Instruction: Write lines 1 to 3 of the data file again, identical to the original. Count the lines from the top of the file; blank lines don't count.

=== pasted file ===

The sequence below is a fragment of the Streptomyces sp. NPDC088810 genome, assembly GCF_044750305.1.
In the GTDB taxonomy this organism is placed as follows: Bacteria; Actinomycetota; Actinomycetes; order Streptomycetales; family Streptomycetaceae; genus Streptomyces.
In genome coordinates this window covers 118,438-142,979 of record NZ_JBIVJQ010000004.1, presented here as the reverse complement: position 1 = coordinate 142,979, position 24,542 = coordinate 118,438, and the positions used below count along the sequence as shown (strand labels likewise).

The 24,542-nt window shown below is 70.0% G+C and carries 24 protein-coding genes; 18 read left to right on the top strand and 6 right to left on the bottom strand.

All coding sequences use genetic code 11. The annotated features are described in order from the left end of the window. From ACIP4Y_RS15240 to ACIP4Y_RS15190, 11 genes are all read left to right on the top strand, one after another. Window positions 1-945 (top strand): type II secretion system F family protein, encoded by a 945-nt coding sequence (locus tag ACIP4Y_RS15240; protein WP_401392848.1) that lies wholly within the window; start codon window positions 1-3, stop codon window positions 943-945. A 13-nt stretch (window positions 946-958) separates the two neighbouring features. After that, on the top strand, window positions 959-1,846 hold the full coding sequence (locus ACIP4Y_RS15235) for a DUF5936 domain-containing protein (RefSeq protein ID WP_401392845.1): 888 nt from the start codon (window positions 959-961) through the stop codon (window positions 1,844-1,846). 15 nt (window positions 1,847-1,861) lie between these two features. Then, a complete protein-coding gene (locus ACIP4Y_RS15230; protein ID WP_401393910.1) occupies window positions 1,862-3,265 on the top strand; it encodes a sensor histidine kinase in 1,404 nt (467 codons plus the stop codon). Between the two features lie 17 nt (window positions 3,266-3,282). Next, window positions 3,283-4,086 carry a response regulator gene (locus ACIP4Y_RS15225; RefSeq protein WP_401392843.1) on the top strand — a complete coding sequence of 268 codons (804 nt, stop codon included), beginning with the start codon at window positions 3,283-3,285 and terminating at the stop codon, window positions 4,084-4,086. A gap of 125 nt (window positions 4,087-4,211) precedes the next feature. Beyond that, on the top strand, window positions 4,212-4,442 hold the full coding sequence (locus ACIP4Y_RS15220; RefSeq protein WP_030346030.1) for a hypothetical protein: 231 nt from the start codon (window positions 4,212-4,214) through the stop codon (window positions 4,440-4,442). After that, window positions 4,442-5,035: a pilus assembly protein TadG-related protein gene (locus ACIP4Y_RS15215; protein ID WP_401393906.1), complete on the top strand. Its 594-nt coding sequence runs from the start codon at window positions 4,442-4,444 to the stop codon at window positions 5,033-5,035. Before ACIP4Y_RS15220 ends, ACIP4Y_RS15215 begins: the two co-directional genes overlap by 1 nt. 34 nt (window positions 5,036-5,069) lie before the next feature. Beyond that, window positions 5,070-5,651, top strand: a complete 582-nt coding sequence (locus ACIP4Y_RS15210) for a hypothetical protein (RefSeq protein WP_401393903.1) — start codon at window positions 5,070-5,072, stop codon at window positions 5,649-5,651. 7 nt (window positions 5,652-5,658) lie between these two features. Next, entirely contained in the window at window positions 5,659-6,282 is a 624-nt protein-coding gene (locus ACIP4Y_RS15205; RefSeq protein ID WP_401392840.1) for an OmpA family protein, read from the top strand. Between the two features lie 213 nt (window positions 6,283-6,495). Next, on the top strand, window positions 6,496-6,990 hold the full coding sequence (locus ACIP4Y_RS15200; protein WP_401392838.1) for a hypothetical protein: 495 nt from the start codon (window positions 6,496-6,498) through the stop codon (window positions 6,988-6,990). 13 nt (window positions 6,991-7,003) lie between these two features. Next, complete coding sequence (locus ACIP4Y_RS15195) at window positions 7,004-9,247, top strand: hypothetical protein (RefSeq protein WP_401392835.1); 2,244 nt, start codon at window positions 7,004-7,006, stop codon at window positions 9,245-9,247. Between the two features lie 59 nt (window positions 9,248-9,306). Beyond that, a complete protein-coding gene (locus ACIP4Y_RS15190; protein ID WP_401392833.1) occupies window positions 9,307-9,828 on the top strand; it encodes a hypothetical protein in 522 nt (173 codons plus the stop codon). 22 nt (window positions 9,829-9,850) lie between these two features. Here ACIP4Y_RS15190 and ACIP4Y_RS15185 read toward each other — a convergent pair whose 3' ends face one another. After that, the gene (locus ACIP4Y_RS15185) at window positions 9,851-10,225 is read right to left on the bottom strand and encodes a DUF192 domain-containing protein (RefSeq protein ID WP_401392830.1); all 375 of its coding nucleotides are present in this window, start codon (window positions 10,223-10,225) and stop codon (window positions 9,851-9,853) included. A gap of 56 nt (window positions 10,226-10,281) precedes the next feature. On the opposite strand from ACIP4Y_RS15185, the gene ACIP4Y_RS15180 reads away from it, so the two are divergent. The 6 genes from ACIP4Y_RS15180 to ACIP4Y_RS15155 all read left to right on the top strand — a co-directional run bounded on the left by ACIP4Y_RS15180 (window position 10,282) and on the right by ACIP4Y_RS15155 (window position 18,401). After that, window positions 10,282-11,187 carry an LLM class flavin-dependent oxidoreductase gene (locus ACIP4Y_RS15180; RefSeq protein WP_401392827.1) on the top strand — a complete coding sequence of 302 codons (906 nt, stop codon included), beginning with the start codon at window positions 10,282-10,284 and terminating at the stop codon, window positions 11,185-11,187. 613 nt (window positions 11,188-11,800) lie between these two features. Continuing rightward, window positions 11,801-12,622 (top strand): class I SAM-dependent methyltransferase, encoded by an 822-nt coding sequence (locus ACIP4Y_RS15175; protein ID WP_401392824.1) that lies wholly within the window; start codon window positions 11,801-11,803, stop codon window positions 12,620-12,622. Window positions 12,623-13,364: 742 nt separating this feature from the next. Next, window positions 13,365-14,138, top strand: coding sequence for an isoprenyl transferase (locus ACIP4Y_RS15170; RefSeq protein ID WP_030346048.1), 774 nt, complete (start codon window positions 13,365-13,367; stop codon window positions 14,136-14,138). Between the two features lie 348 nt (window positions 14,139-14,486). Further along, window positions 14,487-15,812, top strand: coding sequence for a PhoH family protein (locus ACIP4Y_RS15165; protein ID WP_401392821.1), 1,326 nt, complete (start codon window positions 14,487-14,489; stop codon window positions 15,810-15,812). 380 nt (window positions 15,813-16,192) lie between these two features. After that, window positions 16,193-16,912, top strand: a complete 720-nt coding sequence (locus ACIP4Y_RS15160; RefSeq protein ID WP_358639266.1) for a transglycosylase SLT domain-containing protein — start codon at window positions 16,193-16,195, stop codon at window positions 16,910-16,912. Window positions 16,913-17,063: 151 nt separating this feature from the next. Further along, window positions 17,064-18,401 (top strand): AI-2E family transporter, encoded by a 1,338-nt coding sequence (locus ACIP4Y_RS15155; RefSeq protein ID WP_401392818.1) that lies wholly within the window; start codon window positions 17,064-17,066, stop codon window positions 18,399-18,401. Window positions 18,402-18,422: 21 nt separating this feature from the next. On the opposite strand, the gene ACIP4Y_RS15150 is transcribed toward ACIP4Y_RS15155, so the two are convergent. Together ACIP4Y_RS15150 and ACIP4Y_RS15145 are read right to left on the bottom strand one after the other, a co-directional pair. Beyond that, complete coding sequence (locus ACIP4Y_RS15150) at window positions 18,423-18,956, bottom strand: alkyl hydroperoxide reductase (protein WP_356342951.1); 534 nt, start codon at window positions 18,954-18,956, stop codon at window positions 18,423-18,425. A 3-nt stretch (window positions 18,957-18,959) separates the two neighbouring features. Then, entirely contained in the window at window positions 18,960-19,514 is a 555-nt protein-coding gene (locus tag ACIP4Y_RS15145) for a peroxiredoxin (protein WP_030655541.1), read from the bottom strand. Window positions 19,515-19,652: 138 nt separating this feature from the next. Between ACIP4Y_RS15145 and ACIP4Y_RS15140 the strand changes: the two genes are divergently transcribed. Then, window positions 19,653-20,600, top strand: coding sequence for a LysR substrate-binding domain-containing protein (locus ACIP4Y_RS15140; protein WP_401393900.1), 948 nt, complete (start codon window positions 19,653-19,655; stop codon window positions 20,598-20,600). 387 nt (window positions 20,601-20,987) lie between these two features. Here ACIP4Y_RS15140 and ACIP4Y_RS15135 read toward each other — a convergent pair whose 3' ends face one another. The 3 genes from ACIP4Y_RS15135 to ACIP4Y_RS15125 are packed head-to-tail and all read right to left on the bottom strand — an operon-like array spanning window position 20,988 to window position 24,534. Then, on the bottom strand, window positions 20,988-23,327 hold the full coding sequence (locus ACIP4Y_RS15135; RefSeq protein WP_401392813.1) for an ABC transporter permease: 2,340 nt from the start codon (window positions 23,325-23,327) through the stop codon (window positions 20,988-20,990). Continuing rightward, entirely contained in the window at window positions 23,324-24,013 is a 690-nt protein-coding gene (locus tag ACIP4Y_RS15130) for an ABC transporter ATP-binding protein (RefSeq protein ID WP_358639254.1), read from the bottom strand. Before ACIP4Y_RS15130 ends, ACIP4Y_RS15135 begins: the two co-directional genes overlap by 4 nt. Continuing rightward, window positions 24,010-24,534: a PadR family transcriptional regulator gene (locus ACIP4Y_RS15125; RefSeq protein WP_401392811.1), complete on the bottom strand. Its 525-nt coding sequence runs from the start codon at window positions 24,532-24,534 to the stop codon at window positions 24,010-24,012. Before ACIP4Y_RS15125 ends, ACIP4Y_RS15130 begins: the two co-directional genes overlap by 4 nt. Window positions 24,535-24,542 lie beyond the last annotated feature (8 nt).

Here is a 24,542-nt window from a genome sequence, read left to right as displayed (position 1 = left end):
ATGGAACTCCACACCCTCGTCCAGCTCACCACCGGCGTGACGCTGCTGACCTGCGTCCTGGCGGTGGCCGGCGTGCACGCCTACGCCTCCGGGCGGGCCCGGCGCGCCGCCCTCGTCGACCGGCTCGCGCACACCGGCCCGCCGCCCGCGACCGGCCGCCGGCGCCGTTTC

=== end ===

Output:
The sequence below is a fragment of the Streptomyces sp. NPDC088810 genome, assembly GCF_044750305.1.
In the GTDB taxonomy this organism is placed as follows: Bacteria; Actinomycetota; Actinomycetes; order Streptomycetales; family Streptomycetaceae; genus Streptomyces.
In genome coordinates this window covers 118,438-142,979 of record NZ_JBIVJQ010000004.1, presented here as the reverse complement: position 1 = coordinate 142,979, position 24,542 = coordinate 118,438, and the positions used below count along the sequence as shown (strand labels likewise).